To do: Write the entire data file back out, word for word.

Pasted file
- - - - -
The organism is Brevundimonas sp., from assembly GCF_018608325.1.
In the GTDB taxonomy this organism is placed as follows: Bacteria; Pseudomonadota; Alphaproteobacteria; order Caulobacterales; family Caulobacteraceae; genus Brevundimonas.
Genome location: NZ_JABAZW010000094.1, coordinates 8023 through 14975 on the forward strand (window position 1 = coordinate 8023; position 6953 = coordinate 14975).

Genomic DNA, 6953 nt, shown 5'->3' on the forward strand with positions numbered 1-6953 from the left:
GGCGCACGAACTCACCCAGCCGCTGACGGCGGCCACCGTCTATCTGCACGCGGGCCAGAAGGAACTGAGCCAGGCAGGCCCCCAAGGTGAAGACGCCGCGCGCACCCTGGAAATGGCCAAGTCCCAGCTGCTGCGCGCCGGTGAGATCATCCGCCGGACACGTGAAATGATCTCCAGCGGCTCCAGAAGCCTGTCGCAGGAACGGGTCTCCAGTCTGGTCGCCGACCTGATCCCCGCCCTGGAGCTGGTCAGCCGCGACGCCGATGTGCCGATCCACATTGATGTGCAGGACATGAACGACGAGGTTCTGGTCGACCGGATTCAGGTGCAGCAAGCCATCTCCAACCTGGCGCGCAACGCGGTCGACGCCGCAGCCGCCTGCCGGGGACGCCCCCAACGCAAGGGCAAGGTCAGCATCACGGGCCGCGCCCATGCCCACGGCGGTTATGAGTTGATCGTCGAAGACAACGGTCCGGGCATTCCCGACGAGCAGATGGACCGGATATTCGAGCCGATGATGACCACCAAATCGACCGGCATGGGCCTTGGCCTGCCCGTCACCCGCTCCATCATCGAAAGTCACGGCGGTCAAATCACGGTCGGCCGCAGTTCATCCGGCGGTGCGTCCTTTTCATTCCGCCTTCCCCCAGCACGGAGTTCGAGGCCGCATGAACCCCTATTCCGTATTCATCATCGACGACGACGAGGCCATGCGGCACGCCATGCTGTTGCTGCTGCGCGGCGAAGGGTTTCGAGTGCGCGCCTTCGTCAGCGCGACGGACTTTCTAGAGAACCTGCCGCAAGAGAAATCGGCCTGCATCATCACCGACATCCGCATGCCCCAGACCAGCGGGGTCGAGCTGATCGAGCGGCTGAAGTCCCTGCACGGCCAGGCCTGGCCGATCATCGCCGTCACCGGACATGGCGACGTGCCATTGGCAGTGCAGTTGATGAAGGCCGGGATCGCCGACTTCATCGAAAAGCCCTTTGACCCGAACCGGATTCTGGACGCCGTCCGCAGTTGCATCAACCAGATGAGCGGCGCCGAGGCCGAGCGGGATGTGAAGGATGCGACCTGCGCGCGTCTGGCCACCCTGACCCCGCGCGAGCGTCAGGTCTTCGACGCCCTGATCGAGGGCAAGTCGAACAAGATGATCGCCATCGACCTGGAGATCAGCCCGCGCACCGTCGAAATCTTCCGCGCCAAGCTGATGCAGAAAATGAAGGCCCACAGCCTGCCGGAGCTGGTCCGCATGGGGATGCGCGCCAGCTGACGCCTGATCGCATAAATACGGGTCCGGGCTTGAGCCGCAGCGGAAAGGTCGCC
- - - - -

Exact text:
The organism is Brevundimonas sp., from assembly GCF_018608325.1.
In the GTDB taxonomy this organism is placed as follows: Bacteria; Pseudomonadota; Alphaproteobacteria; order Caulobacterales; family Caulobacteraceae; genus Brevundimonas.
Genome location: NZ_JABAZW010000094.1, coordinates 8023 through 14975 on the forward strand (window position 1 = coordinate 8023; position 6953 = coordinate 14975).

Genomic DNA, 6953 nt, shown 5'->3' on the forward strand with positions numbered 1-6953 from the left:
GGCGCACGAACTCACCCAGCCGCTGACGGCGGCCACCGTCTATCTGCACGCGGGCCAGAAGGAACTGAGCCAGGCAGGCCCCCAAGGTGAAGACGCCGCGCGCACCCTGGAAATGGCCAAGTCCCAGCTGCTGCGCGCCGGTGAGATCATCCGCCGGACACGTGAAATGATCTCCAGCGGCTCCAGAAGCCTGTCGCAGGAACGGGTCTCCAGTCTGGTCGCCGACCTGATCCCCGCCCTGGAGCTGGTCAGCCGCGACGCCGATGTGCCGATCCACATTGATGTGCAGGACATGAACGACGAGGTTCTGGTCGACCGGATTCAGGTGCAGCAAGCCATCTCCAACCTGGCGCGCAACGCGGTCGACGCCGCAGCCGCCTGCCGGGGACGCCCCCAACGCAAGGGCAAGGTCAGCATCACGGGCCGCGCCCATGCCCACGGCGGTTATGAGTTGATCGTCGAAGACAACGGTCCGGGCATTCCCGACGAGCAGATGGACCGGATATTCGAGCCGATGATGACCACCAAATCGACCGGCATGGGCCTTGGCCTGCCCGTCACCCGCTCCATCATCGAAAGTCACGGCGGTCAAATCACGGTCGGCCGCAGTTCATCCGGCGGTGCGTCCTTTTCATTCCGCCTTCCCCCAGCACGGAGTTCGAGGCCGCATGAACCCCTATTCCGTATTCATCATCGACGACGACGAGGCCATGCGGCACGCCATGCTGTTGCTGCTGCGCGGCGAAGGGTTTCGAGTGCGCGCCTTCGTCAGCGCGACGGACTTTCTAGAGAACCTGCCGCAAGAGAAATCGGCCTGCATCATCACCGACATCCGCATGCCCCAGACCAGCGGGGTCGAGCTGATCGAGCGGCTGAAGTCCCTGCACGGCCAGGCCTGGCCGATCATCGCCGTCACCGGACATGGCGACGTGCCATTGGCAGTGCAGTTGATGAAGGCCGGGATCGCCGACTTCATCGAAAAGCCCTTTGACCCGAACCGGATTCTGGACGCCGTCCGCAGTTGCATCAACCAGATGAGCGGCGCCGAGGCCGAGCGGGATGTGAAGGATGCGACCTGCGCGCGTCTGGCCACCCTGACCCCGCGCGAGCGTCAGGTCTTCGACGCCCTGATCGAGGGCAAGTCGAACAAGATGATCGCCATCGACCTGGAGATCAGCCCGCGCACCGTCGAAATCTTCCGCGCCAAGCTGATGCAGAAAATGAAGGCCCACAGCCTGCCGGAGCTGGTCCGCATGGGGATGCGCGCCAGCTGACGCCTGATCGCATAAATACGGGTCCGGGCTTGAGCCGCAGCGGAAAGGTCGCC